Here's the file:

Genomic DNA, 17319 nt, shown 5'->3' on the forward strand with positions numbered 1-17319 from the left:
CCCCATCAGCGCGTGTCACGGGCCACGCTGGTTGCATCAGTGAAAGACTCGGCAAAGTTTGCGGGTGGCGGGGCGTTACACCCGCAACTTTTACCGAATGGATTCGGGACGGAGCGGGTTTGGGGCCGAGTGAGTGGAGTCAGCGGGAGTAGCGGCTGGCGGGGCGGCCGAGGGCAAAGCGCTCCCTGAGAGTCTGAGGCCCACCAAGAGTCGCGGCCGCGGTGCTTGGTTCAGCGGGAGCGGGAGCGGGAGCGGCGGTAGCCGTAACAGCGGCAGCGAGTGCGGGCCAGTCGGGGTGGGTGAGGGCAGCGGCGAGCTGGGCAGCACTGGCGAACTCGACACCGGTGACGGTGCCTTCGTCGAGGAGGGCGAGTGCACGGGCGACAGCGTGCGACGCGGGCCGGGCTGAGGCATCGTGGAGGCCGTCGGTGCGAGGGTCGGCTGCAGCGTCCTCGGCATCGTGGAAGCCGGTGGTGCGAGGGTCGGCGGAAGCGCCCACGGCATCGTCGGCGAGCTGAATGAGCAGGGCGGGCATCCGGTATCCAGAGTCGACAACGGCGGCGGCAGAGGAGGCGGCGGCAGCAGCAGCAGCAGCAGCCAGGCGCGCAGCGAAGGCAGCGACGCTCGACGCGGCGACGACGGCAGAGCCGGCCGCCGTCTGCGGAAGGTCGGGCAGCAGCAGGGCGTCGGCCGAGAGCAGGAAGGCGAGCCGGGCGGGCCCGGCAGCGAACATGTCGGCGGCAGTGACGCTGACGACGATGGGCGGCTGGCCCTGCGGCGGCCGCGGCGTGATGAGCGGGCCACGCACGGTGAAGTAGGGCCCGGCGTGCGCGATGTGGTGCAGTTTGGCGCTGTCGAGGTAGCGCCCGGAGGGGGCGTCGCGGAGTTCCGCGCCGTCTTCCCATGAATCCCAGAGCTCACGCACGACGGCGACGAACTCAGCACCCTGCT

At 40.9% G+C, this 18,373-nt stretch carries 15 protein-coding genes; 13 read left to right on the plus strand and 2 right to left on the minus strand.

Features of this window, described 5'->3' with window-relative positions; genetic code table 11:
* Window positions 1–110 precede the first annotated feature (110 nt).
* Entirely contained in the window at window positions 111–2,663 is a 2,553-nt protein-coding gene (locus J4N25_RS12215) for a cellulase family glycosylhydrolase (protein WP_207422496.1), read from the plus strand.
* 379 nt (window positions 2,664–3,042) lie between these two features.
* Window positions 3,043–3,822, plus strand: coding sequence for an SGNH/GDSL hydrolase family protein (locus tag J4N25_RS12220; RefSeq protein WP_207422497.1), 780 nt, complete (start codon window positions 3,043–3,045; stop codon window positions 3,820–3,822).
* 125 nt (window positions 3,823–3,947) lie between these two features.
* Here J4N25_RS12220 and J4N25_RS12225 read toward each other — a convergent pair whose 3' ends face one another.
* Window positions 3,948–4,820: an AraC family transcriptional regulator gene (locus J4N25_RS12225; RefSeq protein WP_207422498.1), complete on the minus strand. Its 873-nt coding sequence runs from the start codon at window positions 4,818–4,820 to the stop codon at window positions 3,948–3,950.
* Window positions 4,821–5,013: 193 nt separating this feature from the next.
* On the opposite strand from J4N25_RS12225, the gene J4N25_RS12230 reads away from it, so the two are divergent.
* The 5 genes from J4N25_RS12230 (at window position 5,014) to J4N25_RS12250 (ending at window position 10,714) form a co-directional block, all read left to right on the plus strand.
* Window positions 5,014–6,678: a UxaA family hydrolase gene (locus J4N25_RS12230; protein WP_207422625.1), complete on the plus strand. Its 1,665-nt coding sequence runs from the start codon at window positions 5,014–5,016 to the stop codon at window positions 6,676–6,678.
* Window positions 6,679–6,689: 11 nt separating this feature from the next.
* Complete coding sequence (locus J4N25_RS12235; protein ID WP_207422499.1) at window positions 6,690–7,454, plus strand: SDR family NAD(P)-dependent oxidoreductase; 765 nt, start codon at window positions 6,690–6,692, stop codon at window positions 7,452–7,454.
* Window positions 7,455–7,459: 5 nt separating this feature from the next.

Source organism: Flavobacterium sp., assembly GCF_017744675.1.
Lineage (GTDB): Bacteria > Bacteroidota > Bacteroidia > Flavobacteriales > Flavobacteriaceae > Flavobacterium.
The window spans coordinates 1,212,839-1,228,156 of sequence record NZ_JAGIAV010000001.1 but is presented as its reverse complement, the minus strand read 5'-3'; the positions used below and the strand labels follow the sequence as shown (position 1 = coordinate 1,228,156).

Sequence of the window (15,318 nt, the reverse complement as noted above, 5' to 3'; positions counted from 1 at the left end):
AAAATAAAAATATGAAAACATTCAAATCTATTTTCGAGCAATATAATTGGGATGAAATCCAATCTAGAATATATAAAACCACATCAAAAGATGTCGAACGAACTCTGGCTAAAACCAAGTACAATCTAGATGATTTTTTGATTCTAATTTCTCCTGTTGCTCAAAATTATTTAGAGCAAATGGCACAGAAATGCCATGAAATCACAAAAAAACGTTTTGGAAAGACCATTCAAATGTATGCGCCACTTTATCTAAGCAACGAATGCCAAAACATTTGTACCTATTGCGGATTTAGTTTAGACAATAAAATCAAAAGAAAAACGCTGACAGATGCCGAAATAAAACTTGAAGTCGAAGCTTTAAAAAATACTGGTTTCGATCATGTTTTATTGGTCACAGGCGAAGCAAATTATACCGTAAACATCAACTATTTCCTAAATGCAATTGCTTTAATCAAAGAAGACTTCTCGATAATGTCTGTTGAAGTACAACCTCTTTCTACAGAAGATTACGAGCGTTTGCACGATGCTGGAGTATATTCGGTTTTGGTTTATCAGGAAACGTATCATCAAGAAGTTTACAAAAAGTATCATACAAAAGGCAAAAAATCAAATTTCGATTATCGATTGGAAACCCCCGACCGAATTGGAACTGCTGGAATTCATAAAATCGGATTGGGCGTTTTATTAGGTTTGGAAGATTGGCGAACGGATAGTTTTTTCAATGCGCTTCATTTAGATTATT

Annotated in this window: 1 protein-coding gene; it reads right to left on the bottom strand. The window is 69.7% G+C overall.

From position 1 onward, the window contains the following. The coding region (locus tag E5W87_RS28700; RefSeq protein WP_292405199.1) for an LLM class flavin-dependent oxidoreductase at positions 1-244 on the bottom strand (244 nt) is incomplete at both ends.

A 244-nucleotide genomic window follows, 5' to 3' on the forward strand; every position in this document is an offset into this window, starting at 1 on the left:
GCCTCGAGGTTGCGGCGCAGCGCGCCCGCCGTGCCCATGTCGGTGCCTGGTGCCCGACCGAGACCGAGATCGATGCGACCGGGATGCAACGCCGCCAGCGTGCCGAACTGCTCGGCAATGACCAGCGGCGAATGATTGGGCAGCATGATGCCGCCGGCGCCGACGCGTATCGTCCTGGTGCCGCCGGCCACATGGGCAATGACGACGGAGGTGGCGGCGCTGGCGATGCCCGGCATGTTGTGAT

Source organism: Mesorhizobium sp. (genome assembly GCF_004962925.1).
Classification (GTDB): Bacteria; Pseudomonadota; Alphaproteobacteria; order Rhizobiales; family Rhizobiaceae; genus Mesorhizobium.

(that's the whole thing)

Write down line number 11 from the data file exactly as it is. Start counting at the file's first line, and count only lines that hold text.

* Window positions 3,948–4,820: an AraC family transcriptional regulator gene (locus J4N25_RS12225; RefSeq protein WP_207422498.1), complete on the minus strand. Its 873-nt coding sequence runs from the start codon at window positions 4,818–4,820 to the stop codon at window positions 3,948–3,950.